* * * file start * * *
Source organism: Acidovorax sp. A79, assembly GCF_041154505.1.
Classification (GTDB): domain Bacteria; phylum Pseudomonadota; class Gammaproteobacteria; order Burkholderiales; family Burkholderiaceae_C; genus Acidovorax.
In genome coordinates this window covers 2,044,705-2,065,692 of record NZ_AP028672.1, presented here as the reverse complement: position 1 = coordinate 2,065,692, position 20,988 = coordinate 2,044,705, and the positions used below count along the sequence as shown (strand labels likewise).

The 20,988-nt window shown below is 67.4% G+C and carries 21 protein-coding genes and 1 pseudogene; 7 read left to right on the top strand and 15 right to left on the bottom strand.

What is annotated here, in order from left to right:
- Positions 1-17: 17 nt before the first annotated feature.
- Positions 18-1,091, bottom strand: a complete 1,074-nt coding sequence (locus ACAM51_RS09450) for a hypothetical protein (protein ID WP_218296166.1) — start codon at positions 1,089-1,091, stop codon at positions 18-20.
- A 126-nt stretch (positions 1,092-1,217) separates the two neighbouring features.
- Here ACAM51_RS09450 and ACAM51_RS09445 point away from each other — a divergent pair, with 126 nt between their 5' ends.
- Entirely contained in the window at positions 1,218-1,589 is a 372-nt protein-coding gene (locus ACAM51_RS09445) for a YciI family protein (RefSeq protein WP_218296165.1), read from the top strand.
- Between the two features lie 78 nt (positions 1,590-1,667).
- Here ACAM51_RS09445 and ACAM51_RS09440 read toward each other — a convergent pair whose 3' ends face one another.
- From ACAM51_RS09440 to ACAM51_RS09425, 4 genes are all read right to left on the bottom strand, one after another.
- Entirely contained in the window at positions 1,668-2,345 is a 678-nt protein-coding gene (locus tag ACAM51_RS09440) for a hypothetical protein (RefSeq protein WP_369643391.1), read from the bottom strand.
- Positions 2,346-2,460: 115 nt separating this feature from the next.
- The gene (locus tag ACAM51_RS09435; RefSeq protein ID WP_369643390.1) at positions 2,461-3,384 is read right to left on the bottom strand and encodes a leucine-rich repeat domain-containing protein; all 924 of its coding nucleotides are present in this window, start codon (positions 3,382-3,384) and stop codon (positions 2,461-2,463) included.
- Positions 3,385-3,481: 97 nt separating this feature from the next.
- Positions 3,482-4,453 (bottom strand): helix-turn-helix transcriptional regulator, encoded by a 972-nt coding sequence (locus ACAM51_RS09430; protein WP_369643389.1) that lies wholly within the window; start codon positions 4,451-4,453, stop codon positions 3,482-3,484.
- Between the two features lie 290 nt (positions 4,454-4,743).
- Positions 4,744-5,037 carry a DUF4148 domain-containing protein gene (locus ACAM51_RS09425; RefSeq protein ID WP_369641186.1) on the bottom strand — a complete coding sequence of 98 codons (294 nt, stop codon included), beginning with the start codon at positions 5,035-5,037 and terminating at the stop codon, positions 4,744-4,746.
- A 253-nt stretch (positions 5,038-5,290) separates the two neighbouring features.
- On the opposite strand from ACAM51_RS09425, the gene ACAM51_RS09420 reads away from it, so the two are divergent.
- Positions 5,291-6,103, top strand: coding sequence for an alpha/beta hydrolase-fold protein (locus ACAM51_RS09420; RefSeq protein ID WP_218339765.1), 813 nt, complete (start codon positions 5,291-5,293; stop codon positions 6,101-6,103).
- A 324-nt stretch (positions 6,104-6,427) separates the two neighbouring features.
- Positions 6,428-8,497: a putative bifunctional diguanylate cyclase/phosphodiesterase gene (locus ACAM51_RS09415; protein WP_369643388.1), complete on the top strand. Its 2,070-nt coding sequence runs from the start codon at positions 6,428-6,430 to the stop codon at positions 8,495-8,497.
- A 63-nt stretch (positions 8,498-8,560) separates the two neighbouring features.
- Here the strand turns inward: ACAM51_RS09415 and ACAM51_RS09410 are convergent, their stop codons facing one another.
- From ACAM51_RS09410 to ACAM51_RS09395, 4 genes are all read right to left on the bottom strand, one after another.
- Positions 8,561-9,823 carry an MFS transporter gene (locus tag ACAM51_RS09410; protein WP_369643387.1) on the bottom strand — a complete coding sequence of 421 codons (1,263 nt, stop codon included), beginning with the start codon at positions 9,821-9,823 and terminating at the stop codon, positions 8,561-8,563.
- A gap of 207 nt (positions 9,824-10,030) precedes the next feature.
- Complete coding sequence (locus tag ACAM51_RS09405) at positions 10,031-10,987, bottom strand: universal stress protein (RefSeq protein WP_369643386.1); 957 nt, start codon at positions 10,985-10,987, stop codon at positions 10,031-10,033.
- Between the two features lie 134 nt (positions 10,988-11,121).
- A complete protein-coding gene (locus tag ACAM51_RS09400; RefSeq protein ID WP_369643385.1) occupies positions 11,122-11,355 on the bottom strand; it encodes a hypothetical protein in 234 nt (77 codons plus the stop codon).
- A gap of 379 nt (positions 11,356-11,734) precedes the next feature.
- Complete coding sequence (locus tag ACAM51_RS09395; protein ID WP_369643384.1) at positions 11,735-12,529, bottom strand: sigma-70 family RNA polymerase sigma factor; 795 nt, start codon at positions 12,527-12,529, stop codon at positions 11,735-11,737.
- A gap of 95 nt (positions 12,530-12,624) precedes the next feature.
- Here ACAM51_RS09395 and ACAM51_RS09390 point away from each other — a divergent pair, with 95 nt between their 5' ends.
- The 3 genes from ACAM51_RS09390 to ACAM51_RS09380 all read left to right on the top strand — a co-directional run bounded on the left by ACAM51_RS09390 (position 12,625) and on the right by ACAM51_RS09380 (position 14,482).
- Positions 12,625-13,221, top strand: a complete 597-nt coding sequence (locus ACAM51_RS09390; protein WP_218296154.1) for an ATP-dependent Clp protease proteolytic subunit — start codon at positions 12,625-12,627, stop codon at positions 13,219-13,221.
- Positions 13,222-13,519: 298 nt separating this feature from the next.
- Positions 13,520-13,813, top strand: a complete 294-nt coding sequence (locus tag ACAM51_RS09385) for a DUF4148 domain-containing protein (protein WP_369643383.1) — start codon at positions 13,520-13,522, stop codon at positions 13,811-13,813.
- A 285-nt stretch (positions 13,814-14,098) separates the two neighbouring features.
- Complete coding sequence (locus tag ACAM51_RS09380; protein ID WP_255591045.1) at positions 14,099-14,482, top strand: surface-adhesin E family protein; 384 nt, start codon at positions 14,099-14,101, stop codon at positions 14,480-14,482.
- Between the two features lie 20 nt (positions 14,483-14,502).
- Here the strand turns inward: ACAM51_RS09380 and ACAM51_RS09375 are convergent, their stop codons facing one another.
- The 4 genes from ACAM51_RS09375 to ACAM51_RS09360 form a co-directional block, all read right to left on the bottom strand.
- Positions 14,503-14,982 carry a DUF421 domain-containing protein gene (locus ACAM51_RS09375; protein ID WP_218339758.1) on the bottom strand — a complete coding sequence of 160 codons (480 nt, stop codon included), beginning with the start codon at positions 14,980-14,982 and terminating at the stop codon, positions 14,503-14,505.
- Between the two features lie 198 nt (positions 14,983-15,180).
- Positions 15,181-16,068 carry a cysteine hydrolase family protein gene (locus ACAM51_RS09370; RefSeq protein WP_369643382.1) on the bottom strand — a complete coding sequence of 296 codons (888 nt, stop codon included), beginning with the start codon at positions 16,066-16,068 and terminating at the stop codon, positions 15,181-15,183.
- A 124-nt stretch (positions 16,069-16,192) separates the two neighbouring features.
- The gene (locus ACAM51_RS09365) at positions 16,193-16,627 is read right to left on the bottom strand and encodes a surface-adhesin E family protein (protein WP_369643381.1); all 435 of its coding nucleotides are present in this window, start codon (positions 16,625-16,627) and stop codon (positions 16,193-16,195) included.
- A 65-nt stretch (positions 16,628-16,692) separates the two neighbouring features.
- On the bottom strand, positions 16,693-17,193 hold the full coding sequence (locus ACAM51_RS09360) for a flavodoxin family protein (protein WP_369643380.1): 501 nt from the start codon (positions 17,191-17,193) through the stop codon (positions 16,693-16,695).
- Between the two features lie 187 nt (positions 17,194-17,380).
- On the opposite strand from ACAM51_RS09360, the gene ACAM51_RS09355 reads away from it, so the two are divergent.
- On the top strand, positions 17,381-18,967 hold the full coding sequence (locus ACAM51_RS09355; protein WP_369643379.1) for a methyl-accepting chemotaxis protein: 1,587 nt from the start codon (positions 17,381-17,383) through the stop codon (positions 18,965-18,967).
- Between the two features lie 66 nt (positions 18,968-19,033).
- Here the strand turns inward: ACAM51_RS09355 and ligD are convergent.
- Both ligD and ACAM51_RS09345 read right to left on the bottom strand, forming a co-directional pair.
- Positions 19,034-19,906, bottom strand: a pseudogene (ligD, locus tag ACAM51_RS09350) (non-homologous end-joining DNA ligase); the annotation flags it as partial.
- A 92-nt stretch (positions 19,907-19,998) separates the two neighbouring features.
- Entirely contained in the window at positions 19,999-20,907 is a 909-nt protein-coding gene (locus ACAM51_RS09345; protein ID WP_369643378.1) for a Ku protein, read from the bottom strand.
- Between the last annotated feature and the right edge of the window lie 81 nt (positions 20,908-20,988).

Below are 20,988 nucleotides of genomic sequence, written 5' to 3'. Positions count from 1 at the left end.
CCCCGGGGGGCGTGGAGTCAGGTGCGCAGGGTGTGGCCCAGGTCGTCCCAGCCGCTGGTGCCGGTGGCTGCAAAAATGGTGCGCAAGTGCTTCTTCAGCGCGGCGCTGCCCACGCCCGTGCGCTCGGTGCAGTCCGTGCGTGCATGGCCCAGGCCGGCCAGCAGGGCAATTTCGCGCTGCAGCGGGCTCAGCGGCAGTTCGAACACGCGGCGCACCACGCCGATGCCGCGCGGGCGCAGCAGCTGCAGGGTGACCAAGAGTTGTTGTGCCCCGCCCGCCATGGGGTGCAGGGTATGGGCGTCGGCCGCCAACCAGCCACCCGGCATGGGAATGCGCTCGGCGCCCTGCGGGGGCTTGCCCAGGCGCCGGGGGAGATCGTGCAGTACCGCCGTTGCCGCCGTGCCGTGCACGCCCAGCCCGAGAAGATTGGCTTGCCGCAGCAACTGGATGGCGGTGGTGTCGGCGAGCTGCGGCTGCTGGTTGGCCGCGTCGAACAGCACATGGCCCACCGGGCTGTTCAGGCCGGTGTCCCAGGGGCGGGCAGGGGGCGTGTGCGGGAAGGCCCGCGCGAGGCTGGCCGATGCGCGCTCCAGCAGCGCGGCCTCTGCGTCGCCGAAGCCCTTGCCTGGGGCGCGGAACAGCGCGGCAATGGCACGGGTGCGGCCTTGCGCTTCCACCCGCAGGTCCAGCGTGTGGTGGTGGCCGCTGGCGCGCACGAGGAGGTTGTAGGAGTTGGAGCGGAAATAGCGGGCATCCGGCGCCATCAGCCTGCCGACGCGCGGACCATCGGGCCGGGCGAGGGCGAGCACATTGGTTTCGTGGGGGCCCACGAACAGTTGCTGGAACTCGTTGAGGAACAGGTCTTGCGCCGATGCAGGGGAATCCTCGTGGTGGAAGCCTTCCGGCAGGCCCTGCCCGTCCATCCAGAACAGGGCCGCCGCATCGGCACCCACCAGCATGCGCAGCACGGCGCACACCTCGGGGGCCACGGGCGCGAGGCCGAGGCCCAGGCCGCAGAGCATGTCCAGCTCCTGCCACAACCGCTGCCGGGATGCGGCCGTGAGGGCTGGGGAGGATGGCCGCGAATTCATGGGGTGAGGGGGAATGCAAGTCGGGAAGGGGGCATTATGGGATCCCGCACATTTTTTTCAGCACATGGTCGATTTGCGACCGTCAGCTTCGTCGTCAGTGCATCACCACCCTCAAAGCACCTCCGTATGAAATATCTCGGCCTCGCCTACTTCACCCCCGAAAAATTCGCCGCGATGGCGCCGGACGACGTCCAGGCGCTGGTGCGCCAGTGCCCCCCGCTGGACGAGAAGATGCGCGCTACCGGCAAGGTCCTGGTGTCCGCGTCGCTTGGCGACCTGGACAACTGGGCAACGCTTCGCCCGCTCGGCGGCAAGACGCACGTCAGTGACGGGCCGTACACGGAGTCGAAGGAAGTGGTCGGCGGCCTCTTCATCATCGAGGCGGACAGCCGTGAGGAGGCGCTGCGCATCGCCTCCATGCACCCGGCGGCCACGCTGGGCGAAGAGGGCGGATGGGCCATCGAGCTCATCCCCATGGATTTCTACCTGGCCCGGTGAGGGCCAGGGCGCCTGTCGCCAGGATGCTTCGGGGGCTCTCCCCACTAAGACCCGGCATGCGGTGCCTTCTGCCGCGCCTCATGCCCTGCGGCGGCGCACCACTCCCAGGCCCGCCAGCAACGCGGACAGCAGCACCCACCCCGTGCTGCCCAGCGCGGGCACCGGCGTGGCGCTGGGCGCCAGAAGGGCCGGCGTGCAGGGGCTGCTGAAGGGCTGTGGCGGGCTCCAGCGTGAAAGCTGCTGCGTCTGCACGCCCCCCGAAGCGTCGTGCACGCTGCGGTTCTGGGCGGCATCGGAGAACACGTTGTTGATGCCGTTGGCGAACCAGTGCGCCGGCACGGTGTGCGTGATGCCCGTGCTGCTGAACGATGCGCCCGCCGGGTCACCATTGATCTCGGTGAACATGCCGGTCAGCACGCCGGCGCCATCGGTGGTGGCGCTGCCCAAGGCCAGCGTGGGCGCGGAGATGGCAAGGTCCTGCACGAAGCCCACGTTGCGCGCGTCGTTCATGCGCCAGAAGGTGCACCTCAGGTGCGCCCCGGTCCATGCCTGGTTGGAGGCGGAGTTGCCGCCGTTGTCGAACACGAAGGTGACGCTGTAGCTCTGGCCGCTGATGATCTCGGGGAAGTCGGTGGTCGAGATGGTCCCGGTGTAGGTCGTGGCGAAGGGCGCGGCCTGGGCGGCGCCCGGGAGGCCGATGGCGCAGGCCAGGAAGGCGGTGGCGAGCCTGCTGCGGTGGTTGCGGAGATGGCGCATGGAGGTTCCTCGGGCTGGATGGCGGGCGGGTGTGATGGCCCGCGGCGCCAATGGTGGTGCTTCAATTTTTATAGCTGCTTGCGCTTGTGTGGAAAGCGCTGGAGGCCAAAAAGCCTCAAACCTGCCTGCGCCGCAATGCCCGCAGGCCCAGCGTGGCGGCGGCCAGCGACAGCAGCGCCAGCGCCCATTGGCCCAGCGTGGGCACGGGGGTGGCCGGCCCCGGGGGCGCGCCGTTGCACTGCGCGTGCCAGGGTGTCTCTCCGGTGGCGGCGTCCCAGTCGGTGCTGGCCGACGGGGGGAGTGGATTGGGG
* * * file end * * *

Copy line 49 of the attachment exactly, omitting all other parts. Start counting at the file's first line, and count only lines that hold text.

- Positions 15,181-16,068 carry a cysteine hydrolase family protein gene (locus ACAM51_RS09370; RefSeq protein WP_369643382.1) on the bottom strand — a complete coding sequence of 296 codons (888 nt, stop codon included), beginning with the start codon at positions 16,066-16,068 and terminating at the stop codon, positions 15,181-15,183.